Archive for the 'TV' Category

It's "Happy Rabbit!"

A Brief History of Bugs Bunny

1940: Director Tex Avery becomes the real father of Bugs Bunny with “A Wild Hare”. Bugs is changed from a Daffyesque lunatic to a streetsmart wiseass. “We decided he was going to be a smart alec rabbit, but casual about it,” Avery recalled. “His opening linewas ‘What’s up, Doc? …It floored ‘em! …Here’s a guy with a gun in his face! …They expected the rabbit to scream, or anything but make a casual remark… It got such a laugh that we said, ‘Let’s use that every chance we get.’ It became a series of ‘What’s up, Docs?’ That set his entire character, He was always in command, in the face of all types of dangers.”

Restore Truthiness, Enhance Teachiness

Any of you who watch The Colbert Report might have seen a snippet last week, in which Colbert mentioned a reddit-led push to have him hold a “Restore Truthiness” rally, as a rebuttal to Glenn Beck’s recent trip to the Lincoln Memorial. Well, since online petitions are easy, they are trying to show sincerity by putting their money where there mouth is, via a cause that is supported by several of us in the physics/science blogging community..

See, anyone can join a reddit or Facebook group or sign a petition. It takes, like, one minute and doesn’t demonstrate much effort. So the rally movement has been looking for ways to show that they’re serious, that they’re willing to lift a finger to make this happen. And an idea has just been hatched: pony up some cash to one of Stephen’s favorite charities.
Stephen Colbert is a board member of a non-profit called It’s a place where schoolteachers can make a request for the supplies they need and aren’t getting. As the name suggests, donors get to choose which specific teacher they want to support (lazy donors can just let the charity decide). If “Restore Truthiness” can raise a large sum of money, it will be a fantastic show of strength. And even if it fails as a publicity stunt, it’ll still make a difference in our world.

Restoring Truthiness Giving Page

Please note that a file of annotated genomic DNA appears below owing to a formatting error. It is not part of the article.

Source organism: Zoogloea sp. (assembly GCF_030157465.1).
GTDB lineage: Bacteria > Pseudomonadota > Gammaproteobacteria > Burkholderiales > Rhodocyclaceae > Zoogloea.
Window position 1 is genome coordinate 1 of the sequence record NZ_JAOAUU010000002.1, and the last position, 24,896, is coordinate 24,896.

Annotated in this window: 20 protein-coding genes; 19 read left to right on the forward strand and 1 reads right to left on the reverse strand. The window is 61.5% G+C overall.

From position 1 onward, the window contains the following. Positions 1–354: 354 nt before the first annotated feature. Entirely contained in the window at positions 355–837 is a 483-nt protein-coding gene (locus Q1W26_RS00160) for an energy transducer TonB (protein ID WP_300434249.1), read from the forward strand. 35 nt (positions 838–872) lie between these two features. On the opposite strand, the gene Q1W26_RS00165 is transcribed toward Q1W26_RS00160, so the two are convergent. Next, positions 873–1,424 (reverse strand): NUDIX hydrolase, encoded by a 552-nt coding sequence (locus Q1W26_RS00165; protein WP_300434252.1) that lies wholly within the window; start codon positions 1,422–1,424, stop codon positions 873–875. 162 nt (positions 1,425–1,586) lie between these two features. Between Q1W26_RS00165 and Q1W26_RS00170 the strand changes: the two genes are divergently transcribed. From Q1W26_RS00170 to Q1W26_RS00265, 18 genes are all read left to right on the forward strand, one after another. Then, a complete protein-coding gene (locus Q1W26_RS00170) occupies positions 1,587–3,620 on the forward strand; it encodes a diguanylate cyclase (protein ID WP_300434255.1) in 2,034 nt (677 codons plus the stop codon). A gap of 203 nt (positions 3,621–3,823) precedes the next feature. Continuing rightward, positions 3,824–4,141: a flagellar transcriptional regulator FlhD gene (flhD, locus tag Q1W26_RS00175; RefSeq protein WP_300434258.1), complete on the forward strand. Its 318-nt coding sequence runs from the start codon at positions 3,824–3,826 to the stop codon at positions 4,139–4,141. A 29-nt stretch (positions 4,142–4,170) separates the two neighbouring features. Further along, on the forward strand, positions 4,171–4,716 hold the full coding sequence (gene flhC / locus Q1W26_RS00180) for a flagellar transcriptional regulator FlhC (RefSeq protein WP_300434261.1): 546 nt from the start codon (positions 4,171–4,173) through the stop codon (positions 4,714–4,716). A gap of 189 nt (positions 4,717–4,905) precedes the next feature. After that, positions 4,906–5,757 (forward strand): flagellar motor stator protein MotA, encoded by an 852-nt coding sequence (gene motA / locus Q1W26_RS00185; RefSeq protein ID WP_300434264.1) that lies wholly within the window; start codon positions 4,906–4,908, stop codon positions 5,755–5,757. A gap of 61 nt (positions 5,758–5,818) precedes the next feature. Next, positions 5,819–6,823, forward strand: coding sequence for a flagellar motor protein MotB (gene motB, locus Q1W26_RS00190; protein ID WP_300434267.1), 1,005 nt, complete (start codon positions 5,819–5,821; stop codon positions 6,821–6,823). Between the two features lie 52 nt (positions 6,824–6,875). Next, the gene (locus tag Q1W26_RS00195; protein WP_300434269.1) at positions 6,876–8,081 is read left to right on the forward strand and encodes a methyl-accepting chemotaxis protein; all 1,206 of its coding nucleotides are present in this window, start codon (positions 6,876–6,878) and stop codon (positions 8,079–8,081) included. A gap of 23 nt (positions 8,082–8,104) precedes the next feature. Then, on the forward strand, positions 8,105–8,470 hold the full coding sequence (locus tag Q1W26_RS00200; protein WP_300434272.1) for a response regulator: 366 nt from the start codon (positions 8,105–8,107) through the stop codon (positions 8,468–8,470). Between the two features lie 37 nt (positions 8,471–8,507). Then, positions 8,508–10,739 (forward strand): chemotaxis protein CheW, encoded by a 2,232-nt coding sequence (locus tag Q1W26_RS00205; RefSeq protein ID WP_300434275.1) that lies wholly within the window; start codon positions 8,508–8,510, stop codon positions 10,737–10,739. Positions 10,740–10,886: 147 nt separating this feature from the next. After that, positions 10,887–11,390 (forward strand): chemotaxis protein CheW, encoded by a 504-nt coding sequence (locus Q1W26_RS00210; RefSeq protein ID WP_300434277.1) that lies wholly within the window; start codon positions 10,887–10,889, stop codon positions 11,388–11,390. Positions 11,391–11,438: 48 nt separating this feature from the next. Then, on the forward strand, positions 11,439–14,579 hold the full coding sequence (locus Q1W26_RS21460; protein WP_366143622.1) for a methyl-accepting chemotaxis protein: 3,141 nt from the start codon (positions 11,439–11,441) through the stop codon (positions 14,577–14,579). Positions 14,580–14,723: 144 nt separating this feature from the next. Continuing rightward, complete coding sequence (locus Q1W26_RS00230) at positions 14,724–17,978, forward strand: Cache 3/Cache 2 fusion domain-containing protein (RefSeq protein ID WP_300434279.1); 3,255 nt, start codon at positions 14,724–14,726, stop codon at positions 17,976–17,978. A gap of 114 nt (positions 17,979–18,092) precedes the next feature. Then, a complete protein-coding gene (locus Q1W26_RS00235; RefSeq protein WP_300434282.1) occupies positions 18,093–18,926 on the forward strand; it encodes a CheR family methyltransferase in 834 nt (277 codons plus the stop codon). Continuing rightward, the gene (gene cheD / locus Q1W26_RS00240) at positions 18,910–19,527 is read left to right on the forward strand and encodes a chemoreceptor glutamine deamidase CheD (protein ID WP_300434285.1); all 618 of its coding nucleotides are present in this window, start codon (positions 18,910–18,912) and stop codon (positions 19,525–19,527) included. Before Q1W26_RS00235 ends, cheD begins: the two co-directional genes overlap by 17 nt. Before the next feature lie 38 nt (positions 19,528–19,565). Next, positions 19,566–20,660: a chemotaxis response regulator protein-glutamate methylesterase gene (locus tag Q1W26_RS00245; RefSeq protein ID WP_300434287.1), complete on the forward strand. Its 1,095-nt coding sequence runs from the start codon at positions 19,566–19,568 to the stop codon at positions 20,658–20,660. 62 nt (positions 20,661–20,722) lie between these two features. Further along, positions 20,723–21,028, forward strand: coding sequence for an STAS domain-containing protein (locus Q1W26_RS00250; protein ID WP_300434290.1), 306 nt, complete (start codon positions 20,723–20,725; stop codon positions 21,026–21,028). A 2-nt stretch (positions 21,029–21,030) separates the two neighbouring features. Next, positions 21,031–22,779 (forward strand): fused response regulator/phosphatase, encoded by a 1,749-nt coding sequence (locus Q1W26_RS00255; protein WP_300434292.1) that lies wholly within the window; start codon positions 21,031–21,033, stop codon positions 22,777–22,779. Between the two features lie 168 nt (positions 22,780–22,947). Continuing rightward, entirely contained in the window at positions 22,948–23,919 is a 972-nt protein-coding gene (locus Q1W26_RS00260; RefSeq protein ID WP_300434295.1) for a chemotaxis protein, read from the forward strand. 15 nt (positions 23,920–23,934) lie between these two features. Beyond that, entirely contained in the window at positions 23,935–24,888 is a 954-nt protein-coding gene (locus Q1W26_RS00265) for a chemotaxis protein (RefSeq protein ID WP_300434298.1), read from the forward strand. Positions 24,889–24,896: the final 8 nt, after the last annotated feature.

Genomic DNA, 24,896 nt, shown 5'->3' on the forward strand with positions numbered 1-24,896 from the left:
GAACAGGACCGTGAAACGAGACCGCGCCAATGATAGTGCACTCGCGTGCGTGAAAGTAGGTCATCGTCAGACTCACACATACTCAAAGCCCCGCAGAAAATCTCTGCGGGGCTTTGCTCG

(More than 2,000 donors and $80,000 raised as of writing this. Wow.)

Update: 3300 donors, and over $135k at ~1730 EDT, obliterating their goal of $101,010 by 10/10/10. In a day. Holy crap.

Update II: Colbert responds

I almost had a pregnant when I saw what you had done at for classrooms around the country. I am humbled and honored (a rare combination for me), and find myself wishing there was a Look of Approval.

Faith Somewhat Restored

New Survey Reveals Why Jon Stewart is the Biggest Long Term Threat to Fox News

The newest Pew Research Center’s survey of where and how people get their news has been released, and while Fox News is still polling the oldest viewership, Stephen Colbert and Jon Stewart are pulling the youngest. As Stewart educates his young viewers in the ways of FNC on a nightly basis, it is clear that he is the biggest long term media threat to Fox News.

Politics and the Star Trek Effect

There are a couple of episodes of Star Trek that I can recall having some fundamental physics failures, which would lead one to believe that in the Star Trek universe, one cannot do an integral over time. The episodes that come to mind (and it’s been a while, so I may have some details wrong) are The Paradise Syndrome from ToS, and Déjà Q fom TNG. In both episodes, the Enterprise needs to transfer some energy and momentum to an object, and in each episode, they go for the Big Effort™ and lose.